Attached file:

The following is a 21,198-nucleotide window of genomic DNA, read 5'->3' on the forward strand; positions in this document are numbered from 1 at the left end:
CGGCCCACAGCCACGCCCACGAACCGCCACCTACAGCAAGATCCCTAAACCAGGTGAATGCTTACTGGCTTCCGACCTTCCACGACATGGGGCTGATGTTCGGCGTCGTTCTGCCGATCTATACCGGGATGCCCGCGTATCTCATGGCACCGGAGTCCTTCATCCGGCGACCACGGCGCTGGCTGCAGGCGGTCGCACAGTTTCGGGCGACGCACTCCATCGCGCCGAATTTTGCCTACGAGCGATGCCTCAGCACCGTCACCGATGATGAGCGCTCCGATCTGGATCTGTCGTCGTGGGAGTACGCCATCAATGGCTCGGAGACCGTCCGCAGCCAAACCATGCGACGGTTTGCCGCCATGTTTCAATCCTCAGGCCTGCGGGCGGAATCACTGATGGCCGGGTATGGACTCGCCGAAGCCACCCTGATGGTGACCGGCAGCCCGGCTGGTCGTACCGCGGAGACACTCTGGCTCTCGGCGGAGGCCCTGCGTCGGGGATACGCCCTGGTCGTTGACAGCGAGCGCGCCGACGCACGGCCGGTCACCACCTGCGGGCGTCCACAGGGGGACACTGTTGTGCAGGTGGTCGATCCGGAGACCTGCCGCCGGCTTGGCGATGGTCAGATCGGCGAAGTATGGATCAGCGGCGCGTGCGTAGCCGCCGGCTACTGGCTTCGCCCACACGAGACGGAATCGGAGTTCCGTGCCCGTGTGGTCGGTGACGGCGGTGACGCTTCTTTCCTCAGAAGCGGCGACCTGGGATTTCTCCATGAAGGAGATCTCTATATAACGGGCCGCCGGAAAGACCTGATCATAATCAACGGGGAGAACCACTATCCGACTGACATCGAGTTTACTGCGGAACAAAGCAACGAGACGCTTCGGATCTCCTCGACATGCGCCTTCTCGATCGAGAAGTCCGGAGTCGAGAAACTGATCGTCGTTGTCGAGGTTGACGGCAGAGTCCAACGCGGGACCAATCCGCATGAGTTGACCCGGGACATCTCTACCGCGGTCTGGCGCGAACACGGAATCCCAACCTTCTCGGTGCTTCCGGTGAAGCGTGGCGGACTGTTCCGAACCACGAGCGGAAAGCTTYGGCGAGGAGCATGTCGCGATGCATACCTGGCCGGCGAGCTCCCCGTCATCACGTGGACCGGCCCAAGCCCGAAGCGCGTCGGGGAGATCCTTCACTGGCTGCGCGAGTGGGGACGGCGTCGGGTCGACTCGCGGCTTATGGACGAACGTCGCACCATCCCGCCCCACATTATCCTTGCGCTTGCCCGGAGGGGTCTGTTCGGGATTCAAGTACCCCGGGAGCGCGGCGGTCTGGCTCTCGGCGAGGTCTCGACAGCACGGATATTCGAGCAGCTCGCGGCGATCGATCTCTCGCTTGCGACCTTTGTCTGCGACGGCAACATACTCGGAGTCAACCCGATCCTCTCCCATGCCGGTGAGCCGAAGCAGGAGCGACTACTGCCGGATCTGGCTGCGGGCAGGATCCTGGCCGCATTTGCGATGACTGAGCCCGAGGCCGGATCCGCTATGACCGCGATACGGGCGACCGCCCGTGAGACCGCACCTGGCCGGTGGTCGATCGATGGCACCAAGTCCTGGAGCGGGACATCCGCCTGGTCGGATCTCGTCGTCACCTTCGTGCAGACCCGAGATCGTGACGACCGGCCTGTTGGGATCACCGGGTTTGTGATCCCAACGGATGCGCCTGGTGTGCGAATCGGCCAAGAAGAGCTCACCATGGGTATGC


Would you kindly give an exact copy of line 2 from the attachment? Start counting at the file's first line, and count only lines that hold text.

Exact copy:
CGGCCCACAGCCACGCCCACGAACCGCCACCTACAGCAAGATCCCTAAACCAGGTGAATGCTTACTGGCTTCCGACCTTCCACGACATGGGGCTGATGTTCGGCGTCGTTCTGCCGATCTATACCGGGATGCCCGCGTATCTCATGGCACCGGAGTCCTTCATCCGGCGACCACGGCGCTGGCTGCAGGCGGTCGCACAGTTTCGGGCGACGCACTCCATCGCGCCGAATTTTGCCTACGAGCGATGCCTCAGCACCGTCACCGATGATGAGCGCTCCGATCTGGATCTGTCGTCGTGGGAGTACGCCATCAATGGCTCGGAGACCGTCCGCAGCCAAACCATGCGACGGTTTGCCGCCATGTTTCAATCCTCAGGCCTGCGGGCGGAATCACTGATGGCCGGGTATGGACTCGCCGAAGCCACCCTGATGGTGACCGGCAGCCCGGCTGGTCGTACCGCGGAGACACTCTGGCTCTCGGCGGAGGCCCTGCGTCGGGGATACGCCCTGGTCGTTGACAGCGAGCGCGCCGACGCACGGCCGGTCACCACCTGCGGGCGTCCACAGGGGGACACTGTTGTGCAGGTGGTCGATCCGGAGACCTGCCGCCGGCTTGGCGATGGTCAGATCGGCGAAGTATGGATCAGCGGCGCGTGCGTAGCCGCCGGCTACTGGCTTCGCCCACACGAGACGGAATCGGAGTTCCGTGCCCGTGTGGTCGGTGACGGCGGTGACGCTTCTTTCCTCAGAAGCGGCGACCTGGGATTTCTCCATGAAGGAGATCTCTATATAACGGGCCGCCGGAAAGACCTGATCATAATCAACGGGGAGAACCACTATCCGACTGACATCGAGTTTACTGCGGAACAAAGCAACGAGACGCTTCGGATCTCCTCGACATGCGCCTTCTCGATCGAGAAGTCCGGAGTCGAGAAACTGATCGTCGTTGTCGAGGTTGACGGCAGAGTCCAACGCGGGACCAATCCGCATGAGTTGACCCGGGACATCTCTACCGCGGTCTGGCGCGAACACGGAATCCCAACCTTCTCGGTGCTTCCGGTGAAGCGTGGCGGACTGTTCCGAACCACGAGCGGAAAGCTTYGGCGAGGAGCATGTCGCGATGCATACCTGGCCGGCGAGCTCCCCGTCATCACGTGGACCGGCCCAAGCCCGAAGCGCGTCGGGGAGATCCTTCACTGGCTGCGCGAGTGGGGACGGCGTCGGGTCGACTCGCGGCTTATGGACGAACGTCGCACCATCCCGCCCCACATTATCCTTGCGCTTGCCCGGAGGGGTCTGTTCGGGATTCAAGTACCCCGGGAGCGCGGCGGTCTGGCTCTCGGCGAGGTCTCGACAGCACGGATATTCGAGCAGCTCGCGGCGATCGATCTCTCGCTTGCGACCTTTGTCTGCGACGGCAACATACTCGGAGTCAACCCGATCCTCTCCCATGCCGGTGAGCCGAAGCAGGAGCGACTACTGCCGGATCTGGCTGCGGGCAGGATCCTGGCCGCATTTGCGATGACTGAGCCCGAGGCCGGATCCGCTATGACCGCGATACGGGCGACCGCCCGTGAGACCGCACCTGGCCGGTGGTCGATCGATGGCACCAAGTCCTGGAGCGGGACATCCGCCTGGTCGGATCTCGTCGTCACCTTCGTGCAGACCCGAGATCGTGACGACCGGCCTGTTGGGATCACCGGGTTTGTGATCCCAACGGATGCGCCTGGTGTGCGAATCGGCCAAGAAGAGCTCACCATGGGTATGC